Once in a while, we get it right: We lead from principle, which is to say, we are not prone to compromising our core values. We also get it right when we lead with kindness. Frequently, leaders in our society have chosen either not to value kindness or have lost the ability to lead with kindness; either way, the leadership of kindness has become scarce. We must get it back.
When we “lead” through lack of civility, we instantly abdicate whatever authority might have been there in the first place. I hope you will be different if you are being called to lead. I pray that one of your trademarks will be generosity. The world needs it. Certain elements of society, and we see this today at the pinnacle of our government, see kindness as weakness. This is a rookie mistake of the first order. It just so happens that we can be commanding, principled, firm, and yes—charitable.
Five years ago, I had the pleasure of the benefit of exceptional leadership. My clinical supervisor at the time, The Rev. Dr. Larry Easterling, was one of those “different” leaders, the kind that didn’t need to employ malice or spite to do his job effectively; the type of leader that our society is screaming for. Larry was challenging yet fair; theologically profound yet clear and accessible in his communication. Good leaders were usually good followers. Larry, a veteran of the Peace Corps, had to have been a good follower to have achieved his level of style and leadership.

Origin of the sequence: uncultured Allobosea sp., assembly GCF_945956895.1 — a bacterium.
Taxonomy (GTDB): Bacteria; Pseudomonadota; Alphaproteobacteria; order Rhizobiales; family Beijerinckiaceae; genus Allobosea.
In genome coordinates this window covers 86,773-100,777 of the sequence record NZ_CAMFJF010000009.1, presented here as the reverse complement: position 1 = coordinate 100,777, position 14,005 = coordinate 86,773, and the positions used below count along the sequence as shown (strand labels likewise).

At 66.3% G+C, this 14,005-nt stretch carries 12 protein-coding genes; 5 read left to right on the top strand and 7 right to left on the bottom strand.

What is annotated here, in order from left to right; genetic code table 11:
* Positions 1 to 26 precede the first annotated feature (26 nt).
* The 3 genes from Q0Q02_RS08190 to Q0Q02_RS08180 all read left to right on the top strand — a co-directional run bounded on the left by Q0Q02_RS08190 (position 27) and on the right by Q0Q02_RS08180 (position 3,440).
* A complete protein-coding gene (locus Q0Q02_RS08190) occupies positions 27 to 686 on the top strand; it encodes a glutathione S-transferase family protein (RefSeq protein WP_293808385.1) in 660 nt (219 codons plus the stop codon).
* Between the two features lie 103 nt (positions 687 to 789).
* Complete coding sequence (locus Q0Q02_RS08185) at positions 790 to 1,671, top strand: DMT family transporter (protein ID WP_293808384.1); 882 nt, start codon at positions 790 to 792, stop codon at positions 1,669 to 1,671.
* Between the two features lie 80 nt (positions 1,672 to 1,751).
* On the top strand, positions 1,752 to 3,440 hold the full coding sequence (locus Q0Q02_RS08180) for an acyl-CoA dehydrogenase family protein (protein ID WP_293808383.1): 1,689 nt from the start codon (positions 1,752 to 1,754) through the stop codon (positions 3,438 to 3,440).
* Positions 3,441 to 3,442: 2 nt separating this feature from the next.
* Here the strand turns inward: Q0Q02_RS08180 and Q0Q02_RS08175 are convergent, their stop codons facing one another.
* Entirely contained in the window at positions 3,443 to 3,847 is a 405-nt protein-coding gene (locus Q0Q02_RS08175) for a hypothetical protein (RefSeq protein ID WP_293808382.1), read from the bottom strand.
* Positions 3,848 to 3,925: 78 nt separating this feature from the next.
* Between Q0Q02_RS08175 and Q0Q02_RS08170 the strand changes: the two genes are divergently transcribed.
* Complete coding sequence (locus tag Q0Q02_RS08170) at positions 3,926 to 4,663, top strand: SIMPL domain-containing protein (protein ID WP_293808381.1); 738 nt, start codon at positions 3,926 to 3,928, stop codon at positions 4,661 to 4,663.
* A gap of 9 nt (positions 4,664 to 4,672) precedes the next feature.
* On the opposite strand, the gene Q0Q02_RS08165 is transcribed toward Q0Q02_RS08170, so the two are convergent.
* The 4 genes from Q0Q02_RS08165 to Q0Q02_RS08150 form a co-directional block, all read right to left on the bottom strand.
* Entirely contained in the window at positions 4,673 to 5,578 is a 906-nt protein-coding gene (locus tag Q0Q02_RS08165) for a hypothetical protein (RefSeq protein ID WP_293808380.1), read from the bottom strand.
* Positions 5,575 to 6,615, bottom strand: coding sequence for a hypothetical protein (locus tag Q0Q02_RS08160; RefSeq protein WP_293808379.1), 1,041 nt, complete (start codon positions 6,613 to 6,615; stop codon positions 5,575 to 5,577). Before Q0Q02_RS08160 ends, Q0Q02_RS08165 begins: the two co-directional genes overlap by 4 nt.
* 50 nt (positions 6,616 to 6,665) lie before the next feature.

Some people are not called to lead, and that’s fine. Being a good follower is a wonderful gift. If, however, the call to leadership comes your way, be kind; be accessible. Be different. It will reflect your strength in leadership. Anyone can be nasty. We’ve had enough of that. Should the call to lead ring your bell, be like my friend Larry. Be exceptional, and never forget that others are watching, taking notes, and might be writing about you someday.
It pays for each of us who lead, will lead, or have led to remember the Golden Rule (Matthew 7:12). We are human and unable to achieve it every time but it should be our objective.
Are you being called to lead? What is your idea of good leadership?